A major part of our progress constitutes the building of the “parallelogram mechanism”. This refers to the steering structure at the front of the vehicle, which allows the wheels to tilt around bends with all wheels on the ground. This mechanism makes use of 6 half-inch ball bearings and 2 five-eighth-inch ball bearings. The prototype is pretty sweet! Check out this video:
- Geometry choice: So far, we have just made a prototype of the steering mechanism. The reason why our design is a parallelogram is because we thought is the most apt geometry to utilize steering via tilting.
- Interface between parts: Today we thought deeper about how axel of wheel is to be joined to vehicle. Our prototype revealed some structural weaknesses in the initial design of our steering mechanism, thus we had to think deeper about the way in which this was connected. In the end, we chose the box joint to change the interface plane by 90degrees while maintaining structural rigidity
- Manufacturing methods: Currently, we are making a prototype by laser-cutting wood. However, our final vehicle will use water-jetted aluminum sheets as this would ensure that they are a lot stronger.
Our component choices have not differed much since Milestone 2:
- The SK3 motor was chosen, as it is a brushless motor that fit our budget. We chose the brushless motor for its power over its brushed counterpart. We are also purchasing $3.99 brake pads to make a custom brake mechanism, which will work together with the 65” brake cable we want to buy. We learned that a longer brake cable can always be shortened, but a brake cable that is too short would be useless!
- Appropriate wheels are really hard to find! We settled with 10”x2” side mount wheels – decently size for its price. Based on calculation, our optimal size of wheel was 14”, but we decided to work with 10” as it is the largest (affordable) side-mount wheel we could find.
- For now, we are using the provided 80/20 and aluminum plates to create the frame. Our strategy is first to purchase the major hardware, and then to make the frame around it. This would ensure that the spatial arrangement of each part does not clash with another.
So far, our prototype has revealed much about our preliminary design of the gold-kart. We received a comment that we can potentially include a torsion spring in our parallelogram so that the vehicle’s natural state is upright and not slanting to one side, which will make tilting smoother. We’re tweaking the joints and fastening methods along the way; for example – we want to decrease the width of the kart by another 15cm by changing the length of the parallelogram mechanism. We’re excited for the weeks to come!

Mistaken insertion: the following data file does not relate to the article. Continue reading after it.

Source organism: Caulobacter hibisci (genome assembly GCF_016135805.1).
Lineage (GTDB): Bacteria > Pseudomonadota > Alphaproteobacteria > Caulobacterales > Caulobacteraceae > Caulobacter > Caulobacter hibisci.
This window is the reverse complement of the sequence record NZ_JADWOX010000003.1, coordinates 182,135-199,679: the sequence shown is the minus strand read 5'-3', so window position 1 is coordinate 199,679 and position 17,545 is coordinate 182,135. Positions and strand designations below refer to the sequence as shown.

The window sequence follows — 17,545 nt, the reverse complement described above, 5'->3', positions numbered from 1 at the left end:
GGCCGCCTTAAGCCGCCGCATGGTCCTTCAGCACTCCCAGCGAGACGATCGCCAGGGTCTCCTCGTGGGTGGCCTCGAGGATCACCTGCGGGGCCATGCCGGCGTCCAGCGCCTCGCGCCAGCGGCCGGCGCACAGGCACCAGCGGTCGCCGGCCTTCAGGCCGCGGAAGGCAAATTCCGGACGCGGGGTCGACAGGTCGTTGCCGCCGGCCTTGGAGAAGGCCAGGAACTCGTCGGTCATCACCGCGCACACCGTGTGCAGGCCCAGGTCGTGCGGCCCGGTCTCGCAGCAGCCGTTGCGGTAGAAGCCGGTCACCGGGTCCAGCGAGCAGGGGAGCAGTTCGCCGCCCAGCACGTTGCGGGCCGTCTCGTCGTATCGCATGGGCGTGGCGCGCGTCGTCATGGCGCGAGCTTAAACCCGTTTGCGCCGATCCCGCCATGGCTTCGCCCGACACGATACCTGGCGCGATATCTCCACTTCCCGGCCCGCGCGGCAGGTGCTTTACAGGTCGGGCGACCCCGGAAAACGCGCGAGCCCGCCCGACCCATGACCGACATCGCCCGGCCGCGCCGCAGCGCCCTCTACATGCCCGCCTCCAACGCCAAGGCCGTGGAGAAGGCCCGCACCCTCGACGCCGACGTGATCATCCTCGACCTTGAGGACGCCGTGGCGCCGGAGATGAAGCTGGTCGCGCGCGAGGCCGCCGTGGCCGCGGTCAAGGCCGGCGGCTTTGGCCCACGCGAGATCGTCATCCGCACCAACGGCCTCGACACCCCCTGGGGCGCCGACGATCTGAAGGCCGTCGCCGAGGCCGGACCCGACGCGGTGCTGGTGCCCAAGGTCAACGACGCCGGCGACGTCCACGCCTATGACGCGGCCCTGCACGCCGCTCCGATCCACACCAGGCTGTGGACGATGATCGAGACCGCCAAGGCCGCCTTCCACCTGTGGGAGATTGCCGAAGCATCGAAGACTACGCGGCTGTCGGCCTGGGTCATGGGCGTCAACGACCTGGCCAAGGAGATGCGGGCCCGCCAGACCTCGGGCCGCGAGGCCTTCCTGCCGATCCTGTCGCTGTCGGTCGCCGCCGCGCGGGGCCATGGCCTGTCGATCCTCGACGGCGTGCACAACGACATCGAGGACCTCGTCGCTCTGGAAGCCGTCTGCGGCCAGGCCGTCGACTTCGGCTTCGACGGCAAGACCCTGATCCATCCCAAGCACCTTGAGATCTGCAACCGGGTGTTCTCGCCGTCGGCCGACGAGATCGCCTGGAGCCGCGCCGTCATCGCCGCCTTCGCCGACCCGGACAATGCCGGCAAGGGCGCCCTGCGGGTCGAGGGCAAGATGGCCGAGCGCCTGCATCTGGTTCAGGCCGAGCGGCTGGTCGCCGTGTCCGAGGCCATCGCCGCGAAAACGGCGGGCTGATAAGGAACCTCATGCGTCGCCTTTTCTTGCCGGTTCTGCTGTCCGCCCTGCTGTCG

- Without factoring in wind resistance and rolling resistance, goldkart can go at a maximum speed of 31kmh, which is under 35kmh. However, a more reasonable speed might be 27kmh.
- To prevent the acceleration from tapering off early in the race, we plan to use a 2P2S configuration that increases the current supplied by the batteries to 80A. In order to not exceed the current limit on the batteries, we need a controller that can perform current control. This means that the maximum acceleration we can get is approximately 2.3 m/s2.
- We are intending to keep the base wide and the CG of the go-kart system low, so the chances of flipping over even during max acceleration would be low.
- We’d love to use the belts for transmission but the budget might get a little tight since a belt will require additional parts that cost money to be mounted on the wheel. The gear ratio we are intending to use is 1:6, and a front wheel size of 16″.
Our vehicle will be a tilting tricycle. Our primary interest and consideration is to develop a smooth and functioning front steering mechanism. With the given 80/20 Aluminium extrusions, ball joints, shoulder screws, threaded studs and rods, we will be able to make a basic frame of this mechanism. Our intended construction is far simplified than existing designs found online, and will be much cheaper. These parts will be bought first so that we can test our theoretical design. Thereafter, we will employ the Turnigy brushless motor and Kelly controller to the system.
Our group has decided on a 3 wheeled vehicle that uses a tilting mechanism for support during turns. Here are some of the preliminary sketches!
Figuring out what a controller does, and the difference between brushed and brushless motors. In the end, we decided to go with brushless; previous teams had stated that brushless motors may perform better. We’ll see how it goes!
And so, the first sketch of our finalised design!